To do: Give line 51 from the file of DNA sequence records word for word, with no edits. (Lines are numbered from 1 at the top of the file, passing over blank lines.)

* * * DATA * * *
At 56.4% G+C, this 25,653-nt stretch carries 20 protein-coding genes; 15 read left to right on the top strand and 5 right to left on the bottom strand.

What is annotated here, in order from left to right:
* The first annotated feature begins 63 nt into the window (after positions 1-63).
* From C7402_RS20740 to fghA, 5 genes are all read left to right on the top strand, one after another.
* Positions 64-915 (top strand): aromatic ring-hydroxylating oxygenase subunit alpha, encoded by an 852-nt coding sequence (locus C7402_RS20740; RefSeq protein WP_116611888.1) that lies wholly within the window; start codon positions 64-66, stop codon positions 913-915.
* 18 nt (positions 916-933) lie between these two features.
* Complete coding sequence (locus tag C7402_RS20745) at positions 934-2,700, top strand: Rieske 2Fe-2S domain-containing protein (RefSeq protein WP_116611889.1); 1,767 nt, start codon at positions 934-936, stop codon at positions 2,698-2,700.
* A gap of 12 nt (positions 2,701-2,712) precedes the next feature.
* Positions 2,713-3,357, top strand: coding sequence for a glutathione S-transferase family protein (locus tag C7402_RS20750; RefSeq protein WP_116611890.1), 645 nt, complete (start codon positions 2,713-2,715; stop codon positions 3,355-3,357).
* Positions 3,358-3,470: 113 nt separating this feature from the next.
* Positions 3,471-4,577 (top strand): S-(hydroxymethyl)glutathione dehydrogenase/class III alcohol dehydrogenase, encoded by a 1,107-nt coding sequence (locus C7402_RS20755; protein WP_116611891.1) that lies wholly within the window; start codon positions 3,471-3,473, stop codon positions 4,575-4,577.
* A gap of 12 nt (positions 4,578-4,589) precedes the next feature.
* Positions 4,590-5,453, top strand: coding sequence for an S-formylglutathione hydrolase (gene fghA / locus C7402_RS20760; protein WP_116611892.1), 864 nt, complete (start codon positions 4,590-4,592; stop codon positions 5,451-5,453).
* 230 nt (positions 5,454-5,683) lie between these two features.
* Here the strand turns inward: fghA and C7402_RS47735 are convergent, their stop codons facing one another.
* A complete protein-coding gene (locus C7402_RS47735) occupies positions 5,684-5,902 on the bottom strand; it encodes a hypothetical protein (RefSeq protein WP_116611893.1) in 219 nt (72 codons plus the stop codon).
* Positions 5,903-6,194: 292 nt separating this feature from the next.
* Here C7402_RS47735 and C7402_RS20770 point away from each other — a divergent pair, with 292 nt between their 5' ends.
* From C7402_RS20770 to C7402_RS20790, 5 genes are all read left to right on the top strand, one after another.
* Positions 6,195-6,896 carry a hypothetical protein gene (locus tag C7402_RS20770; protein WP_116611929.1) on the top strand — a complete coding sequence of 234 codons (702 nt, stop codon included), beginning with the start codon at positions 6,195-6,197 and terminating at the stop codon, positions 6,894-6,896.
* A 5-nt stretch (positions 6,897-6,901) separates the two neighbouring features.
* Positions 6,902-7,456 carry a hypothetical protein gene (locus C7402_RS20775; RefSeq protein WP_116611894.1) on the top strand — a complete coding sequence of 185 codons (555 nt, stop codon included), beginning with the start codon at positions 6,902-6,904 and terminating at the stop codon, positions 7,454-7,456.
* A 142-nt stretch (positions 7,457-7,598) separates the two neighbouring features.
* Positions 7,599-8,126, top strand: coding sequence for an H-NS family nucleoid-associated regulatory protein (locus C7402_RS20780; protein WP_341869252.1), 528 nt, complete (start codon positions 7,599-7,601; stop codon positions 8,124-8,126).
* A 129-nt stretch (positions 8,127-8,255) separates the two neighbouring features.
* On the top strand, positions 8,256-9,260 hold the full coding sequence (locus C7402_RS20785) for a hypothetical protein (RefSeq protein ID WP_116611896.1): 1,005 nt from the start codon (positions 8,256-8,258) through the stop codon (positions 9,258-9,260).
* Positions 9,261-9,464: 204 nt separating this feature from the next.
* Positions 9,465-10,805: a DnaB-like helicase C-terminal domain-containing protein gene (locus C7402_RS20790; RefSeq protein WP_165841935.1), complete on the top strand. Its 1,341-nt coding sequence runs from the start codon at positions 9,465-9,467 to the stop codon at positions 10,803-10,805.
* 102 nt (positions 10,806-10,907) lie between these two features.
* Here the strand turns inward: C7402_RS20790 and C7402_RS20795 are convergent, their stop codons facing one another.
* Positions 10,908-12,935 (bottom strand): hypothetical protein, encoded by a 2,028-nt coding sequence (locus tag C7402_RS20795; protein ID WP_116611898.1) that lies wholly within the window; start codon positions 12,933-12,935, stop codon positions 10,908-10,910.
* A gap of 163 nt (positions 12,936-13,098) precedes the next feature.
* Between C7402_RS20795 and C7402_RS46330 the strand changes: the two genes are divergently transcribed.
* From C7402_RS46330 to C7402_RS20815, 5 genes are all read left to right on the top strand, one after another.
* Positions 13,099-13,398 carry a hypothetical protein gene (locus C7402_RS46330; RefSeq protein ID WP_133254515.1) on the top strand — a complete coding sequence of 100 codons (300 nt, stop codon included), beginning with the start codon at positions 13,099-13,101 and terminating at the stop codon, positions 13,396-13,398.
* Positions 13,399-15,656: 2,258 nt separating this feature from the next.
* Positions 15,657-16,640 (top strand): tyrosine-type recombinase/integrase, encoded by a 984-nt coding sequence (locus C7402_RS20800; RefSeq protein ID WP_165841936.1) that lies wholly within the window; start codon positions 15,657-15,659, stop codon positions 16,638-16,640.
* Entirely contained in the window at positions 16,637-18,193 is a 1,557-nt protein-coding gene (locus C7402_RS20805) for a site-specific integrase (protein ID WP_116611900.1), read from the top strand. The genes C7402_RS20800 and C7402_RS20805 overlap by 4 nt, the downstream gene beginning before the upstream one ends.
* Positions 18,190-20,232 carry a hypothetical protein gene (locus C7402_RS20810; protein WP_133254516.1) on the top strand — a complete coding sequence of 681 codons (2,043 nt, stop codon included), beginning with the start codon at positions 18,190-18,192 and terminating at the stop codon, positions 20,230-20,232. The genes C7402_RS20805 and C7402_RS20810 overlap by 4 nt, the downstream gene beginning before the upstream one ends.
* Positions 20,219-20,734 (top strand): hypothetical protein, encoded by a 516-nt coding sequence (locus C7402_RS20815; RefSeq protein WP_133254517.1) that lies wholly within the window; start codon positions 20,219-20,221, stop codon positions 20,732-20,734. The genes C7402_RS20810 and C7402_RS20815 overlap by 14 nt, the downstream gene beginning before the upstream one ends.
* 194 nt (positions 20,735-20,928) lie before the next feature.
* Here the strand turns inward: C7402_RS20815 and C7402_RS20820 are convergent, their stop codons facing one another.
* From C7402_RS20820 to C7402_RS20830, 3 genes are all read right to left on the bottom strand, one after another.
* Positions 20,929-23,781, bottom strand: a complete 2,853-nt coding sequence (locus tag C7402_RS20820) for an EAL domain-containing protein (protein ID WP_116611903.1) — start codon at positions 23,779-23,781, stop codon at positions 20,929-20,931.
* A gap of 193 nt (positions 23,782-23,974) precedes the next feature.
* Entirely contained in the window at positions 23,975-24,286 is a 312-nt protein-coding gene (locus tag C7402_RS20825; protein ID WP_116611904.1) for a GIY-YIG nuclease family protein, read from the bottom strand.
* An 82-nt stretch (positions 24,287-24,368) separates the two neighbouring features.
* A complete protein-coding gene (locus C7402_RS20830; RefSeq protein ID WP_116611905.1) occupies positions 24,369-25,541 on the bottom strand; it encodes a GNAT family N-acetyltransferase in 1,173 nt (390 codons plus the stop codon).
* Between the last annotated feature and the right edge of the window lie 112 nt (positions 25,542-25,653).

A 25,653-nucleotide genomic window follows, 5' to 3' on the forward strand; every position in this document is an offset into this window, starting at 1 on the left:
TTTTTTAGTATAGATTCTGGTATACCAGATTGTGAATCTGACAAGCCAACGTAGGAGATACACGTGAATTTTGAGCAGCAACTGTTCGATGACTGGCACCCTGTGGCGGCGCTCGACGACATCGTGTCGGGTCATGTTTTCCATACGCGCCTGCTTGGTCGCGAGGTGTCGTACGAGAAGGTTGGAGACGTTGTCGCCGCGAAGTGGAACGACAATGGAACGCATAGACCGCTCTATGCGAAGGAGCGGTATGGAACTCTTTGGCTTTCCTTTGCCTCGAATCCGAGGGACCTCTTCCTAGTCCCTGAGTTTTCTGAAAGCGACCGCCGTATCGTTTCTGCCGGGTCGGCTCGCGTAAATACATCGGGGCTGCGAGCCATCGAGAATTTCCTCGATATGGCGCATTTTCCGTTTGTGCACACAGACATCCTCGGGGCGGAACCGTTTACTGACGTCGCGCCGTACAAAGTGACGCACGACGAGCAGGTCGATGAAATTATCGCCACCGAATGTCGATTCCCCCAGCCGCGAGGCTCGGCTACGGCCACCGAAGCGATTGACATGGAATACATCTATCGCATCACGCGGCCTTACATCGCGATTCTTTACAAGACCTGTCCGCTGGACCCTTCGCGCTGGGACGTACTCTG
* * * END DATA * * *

TTTTTTAGTATAGATTCTGGTATACCAGATTGTGAATCTGACAAGCCAACGTAGGAGATACACGTGAATTTTGAGCAGCAACTGTTCGATGACTGGCACCCTGTGGCGGCGCTCGACGACATCGTGTCGGGTCATGTTTTCCATACGCGCCTGCTTGGTCGCGAGGTGTCGTACGAGAAGGTTGGAGACGTTGTCGCCGCGAAGTGGAACGACAATGGAACGCATAGACCGCTCTATGCGAAGGAGCGGTATGGAACTCTTTGGCTTTCCTTTGCCTCGAATCCGAGGGACCTCTTCCTAGTCCCTGAGTTTTCTGAAAGCGACCGCCGTATCGTTTCTGCCGGGTCGGCTCGCGTAAATACATCGGGGCTGCGAGCCATCGAGAATTTCCTCGATATGGCGCATTTTCCGTTTGTGCACACAGACATCCTCGGGGCGGAACCGTTTACTGACGTCGCGCCGTACAAAGTGACGCACGACGAGCAGGTCGATGAAATTATCGCCACCGAATGTCGATTCCCCCAGCCGCGAGGCTCGGCTACGGCCACCGAAGCGATTGACATGGAATACATCTATCGCATCACGCGGCCTTACATCGCGATTCTTTACAAGACCTGTCCGCTGGACCCTTCGCGCTGGGACGTACTCTG